...now that we have that out of our system...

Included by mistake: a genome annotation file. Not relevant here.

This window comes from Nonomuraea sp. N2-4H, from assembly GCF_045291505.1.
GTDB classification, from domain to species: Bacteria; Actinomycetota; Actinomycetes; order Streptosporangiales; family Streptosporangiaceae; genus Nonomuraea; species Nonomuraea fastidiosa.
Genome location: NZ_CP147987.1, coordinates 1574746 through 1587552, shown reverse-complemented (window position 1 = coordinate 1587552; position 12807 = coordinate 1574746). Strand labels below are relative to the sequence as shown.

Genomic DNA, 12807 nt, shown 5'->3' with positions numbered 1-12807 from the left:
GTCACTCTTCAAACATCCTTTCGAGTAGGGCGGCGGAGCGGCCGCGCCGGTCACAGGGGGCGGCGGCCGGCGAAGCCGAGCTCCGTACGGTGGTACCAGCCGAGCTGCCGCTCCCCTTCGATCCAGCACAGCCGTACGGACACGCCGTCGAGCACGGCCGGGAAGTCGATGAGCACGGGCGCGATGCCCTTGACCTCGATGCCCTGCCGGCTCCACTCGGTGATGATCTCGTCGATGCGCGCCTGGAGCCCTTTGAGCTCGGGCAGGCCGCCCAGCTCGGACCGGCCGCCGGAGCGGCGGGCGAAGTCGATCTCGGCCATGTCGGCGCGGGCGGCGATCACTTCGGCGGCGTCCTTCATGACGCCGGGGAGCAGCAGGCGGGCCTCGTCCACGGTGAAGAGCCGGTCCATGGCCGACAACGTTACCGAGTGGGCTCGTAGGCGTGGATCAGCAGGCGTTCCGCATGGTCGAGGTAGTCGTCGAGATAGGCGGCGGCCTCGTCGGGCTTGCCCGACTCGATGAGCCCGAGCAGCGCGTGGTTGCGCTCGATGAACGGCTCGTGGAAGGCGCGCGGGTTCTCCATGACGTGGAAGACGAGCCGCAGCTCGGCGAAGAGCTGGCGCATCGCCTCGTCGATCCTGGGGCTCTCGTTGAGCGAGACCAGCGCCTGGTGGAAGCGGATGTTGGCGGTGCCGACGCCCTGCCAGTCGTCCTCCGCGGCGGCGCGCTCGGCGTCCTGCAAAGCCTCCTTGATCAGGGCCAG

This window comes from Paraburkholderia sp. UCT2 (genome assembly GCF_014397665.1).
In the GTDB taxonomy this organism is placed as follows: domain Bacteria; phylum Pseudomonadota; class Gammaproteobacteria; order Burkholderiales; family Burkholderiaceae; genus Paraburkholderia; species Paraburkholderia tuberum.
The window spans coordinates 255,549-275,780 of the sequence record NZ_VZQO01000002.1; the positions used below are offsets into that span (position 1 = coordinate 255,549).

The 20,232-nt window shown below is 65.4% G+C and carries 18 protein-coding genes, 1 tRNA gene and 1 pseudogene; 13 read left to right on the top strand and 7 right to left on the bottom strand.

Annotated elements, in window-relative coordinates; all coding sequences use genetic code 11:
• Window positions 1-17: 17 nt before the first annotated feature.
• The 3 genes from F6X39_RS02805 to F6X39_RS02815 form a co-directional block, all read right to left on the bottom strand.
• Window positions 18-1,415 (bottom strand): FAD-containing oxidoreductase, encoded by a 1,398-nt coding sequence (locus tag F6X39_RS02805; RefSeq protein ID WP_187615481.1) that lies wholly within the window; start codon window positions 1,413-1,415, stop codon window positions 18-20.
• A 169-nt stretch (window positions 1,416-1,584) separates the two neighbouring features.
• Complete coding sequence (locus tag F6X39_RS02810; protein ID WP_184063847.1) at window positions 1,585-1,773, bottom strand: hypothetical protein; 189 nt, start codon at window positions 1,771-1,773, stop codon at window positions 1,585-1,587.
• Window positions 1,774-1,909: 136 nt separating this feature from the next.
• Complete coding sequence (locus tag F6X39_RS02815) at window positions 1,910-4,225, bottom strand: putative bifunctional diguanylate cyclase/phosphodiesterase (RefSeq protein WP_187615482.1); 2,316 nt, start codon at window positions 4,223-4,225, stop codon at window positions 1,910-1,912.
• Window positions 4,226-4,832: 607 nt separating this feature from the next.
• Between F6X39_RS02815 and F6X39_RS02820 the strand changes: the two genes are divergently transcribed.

...surprisingly enough, in as much as "The Green Inferno" pays adoring homage to films like "Cannibal Holocaust" and "Make Them Die Slowly", one cannot help but notice equal nods towards compelling movie  adventure excursions, such as 1985's "The Emerald Forest", and even to a marked degree, a certain resemblance to tense and violent actioners, not unlike 1980's 'primitives vs. captives' themed "The Island". The derogatory ideals associated with the decimation of primitive tribes, for the sake of civilized progress, and the resulting retribution & savagery, which invariably stirs and drives the victimized primitives. The psychology, cleverness, resourcefulness, and ruthless sense of community survival & defense of the so-called savages, by which the 'invading forces' find themselves underestimating, as as such, ill-prepared for. The underlining politics, which come into play, as far as the true motivations of the invasive protagonists. All of which, whether by intent or convenience, genuinely tempers the intensity and shock value of the 'cannibal' aspects of the proceedings...